Tuesday, October 7, 2008

What's for dinner, Mom?

What’s new at the gas station? The prices! A new one every day. Who knows how much the price will be once this is published, but this morning it was $3.95 a gallon, up six cents from the day before, which was up ten cents from the day before that, which was up five cents from the day before that. I never thought of the possibility of keeping the gas tank filled being more expensive than keeping the hungry mouths at home filled. Let’s hope it doesn’t come to that.

There are seven in our family to feed, and like the gas prices, they like to know what’s coming up. Often when fixing dinner I have had to repeat what’s on the menu six times as each member shows up separately to ask what we’re having. You’d think I’d have wised up after a while and posted it on the dry erase message board, but I never did. Somehow it never connected with me, who made most of those menu decisions, how important the dinner entrée and side dishes could be, especially for those ravenous teenaged boys.

Now that two boys have moved to an apartment, and a daughter has college classes scheduled during dinner, we are down to five or less expected eaters. The apartment guys sometimes show up unannounced, especially when their refrigerator is as empty as their wallets. I don’t mind, because I’m still in the habit of cooking for seven, and it is assuring that now and then I know they have eaten something that isn’t fast food.

These unexpected additions to our mealtimes have made me realize an important aspect of our family life: the tradition of eating dinner together. They can show up at a certain time and be relatively, if not positively certain, that they will not only be fed, but that they can dine with company. We eat together virtually every night of the week, with the exception of Friday nights, when my husband and I sometimes opt to eat out. Even then, I still had to fix a meal for the kids when they were young. Now they are old enough to fend for themselves, and since I still cook for seven, there are often tasty leftovers they can dive into.

This eat-together-every-night has not come without its battles and periods of disruption—although they have been few. We made a decision early on that we would not easily surrender this hallowed family circle for extracurricular school events, after-school jobs, and excessive eating-at-a-friend’s-house excuses. Yes, all of the above have been done, but only after serious discussion and weighing of other options.

We went through a time period where dinner was regularly disrupted for school sports participation—specifically football. We decided that even this could be overcome. The whole family went to the games, and dinner was packed to go. The younger kids loved to watch their big brothers battle it out on the gridiron, and mom and dad held their breath with each devastating tackle. But dinner together went on as scheduled. It was a season in our lives that we remember with joy, and the compromise enabled two boys to fulfill some dreams.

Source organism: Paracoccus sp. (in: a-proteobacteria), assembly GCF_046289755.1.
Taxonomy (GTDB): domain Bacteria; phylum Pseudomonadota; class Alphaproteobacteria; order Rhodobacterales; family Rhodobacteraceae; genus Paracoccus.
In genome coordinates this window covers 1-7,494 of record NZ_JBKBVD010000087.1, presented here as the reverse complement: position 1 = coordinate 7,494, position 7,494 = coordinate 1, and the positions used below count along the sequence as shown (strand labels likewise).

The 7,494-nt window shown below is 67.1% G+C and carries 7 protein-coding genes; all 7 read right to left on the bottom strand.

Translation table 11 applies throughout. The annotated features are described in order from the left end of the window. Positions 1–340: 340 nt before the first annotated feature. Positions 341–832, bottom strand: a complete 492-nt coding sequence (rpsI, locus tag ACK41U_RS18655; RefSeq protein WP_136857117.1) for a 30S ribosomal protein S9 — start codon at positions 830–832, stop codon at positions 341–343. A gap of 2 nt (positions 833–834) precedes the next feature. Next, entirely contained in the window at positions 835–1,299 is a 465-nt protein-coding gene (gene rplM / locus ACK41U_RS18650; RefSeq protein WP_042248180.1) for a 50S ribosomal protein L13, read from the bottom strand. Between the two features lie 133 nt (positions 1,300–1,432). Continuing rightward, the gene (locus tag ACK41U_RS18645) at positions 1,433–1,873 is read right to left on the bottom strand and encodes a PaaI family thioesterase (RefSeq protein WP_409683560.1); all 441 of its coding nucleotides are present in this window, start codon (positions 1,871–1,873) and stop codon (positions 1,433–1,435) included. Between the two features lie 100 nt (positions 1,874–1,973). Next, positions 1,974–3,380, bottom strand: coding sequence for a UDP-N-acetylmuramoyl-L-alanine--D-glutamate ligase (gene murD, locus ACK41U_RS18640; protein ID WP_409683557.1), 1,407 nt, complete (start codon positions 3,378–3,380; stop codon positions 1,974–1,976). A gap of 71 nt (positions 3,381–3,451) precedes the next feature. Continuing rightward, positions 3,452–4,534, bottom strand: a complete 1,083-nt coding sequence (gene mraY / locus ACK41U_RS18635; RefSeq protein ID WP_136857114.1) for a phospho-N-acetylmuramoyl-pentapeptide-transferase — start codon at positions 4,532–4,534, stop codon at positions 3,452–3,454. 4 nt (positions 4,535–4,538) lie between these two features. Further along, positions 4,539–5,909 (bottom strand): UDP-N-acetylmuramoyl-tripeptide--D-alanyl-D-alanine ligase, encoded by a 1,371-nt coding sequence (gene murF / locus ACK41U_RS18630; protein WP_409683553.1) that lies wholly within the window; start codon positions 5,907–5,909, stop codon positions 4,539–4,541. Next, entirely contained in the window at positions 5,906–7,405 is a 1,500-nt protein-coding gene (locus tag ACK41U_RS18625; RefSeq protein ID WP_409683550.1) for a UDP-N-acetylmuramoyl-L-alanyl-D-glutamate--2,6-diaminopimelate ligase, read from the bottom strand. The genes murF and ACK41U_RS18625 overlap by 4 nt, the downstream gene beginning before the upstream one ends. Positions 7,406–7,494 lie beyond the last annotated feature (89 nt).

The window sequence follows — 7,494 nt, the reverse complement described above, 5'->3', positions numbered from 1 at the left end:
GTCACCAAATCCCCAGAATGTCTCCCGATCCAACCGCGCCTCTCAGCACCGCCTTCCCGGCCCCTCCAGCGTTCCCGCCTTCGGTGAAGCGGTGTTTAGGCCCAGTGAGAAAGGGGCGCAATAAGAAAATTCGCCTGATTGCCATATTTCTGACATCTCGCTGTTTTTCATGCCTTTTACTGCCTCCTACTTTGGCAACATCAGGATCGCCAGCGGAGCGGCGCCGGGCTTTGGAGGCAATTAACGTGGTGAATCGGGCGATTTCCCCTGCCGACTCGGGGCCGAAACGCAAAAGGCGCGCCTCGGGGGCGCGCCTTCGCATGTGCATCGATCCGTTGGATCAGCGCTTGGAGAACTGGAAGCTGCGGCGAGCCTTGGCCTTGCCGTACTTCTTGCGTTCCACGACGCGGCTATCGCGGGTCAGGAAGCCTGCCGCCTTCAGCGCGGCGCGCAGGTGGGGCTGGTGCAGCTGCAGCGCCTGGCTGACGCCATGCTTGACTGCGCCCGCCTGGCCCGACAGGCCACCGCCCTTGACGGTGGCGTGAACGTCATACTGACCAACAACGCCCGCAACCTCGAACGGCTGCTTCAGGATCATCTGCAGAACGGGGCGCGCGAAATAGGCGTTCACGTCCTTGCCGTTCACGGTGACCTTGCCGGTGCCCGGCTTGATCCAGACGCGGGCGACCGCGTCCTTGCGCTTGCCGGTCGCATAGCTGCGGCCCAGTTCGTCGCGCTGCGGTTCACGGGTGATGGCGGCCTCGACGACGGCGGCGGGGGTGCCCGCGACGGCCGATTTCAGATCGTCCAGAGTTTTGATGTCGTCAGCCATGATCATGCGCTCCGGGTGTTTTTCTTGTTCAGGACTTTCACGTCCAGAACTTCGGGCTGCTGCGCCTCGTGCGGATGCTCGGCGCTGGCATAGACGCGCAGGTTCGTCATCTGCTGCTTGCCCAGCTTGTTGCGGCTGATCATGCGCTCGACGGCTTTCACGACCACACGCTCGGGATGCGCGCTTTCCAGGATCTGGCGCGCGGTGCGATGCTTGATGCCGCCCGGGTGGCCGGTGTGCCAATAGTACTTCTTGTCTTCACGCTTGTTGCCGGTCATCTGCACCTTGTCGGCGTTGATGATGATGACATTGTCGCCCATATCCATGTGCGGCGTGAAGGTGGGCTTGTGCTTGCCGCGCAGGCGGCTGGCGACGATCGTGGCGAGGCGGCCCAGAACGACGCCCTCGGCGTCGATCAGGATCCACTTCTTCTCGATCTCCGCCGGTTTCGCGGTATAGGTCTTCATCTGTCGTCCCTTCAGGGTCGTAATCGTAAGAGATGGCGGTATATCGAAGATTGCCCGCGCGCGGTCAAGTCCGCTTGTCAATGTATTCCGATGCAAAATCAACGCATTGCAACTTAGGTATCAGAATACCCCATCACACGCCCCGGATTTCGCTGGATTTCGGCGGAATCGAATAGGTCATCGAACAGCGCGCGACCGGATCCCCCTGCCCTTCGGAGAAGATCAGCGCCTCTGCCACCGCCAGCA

However, we did not cave in to every wish that competed with dinnertime. There are so many out there. Without a firm conviction that each individual needs family time to survive outside pressures and have a safe haven where they belong, we would not have lasted a moment. Kids are usually only around about eighteen years. You can pack a lot into that time without sacrificing family life. This is the time when the family unit is more important than individual achievement—and saying that goes so much against the grain. This is the time of your greatest influence on your children. There are so many voices out there pulling your children away from the values you want to instill. This is the time where they learn that family is more important than career, pursuing hobbies, working out, and hanging with friends.

It was a hard day when our second son said he wanted to move into an apartment. Our first son had chosen to live at home during college to save money, so we had hopes the next one would too. We were not a couple who counted the years, months, or days till the nest became emptier. We dreaded it, but managed to let go with good grace when this son decided to strike out on his own. At first he didn’t show up spontaneously very often. He called for recipes. The ones I used to make for him, he now made for himself, including apple pie! But school got busier, so he went through a crock pot stage, and I got asked less and less about things like cooking vegetables, and when fruit was ripe. Finally the day came when he showed up and said he was tired of grilled cheese and inquired if we had any food in the house.

A year later his older brother, who had spent much time at his brother’s apartment, decided he would move in with him and help with the rent. He cooks even less than his sibling and works weirder hours, so few meals were made by their combining forces. However they both pop in at home more often, like ravenous baby birds with their beaks open wide. I’m glad to oblige, and have even gotten better at sending them off with some extras to peck at the next time the hunger pangs strike.

But there’s more to it than filling the belly. They need their emotional tanks filled too. They need to talk. They need you to listen. They need your opinions so they can know how to form their own. You can take your car to the gas station. You can put the hose to the port on the car. But until you punch that grade selection and the gas starts flowing, the tank isn’t getting filled. That’s why they don’t show up in the middle of the afternoon and ask for food. They don’t show up at midnight to get fed. They show up at dinnertime. We pass around food and everyone eats with gusto. But what we really have for dinner every night is the same thing: conversation.

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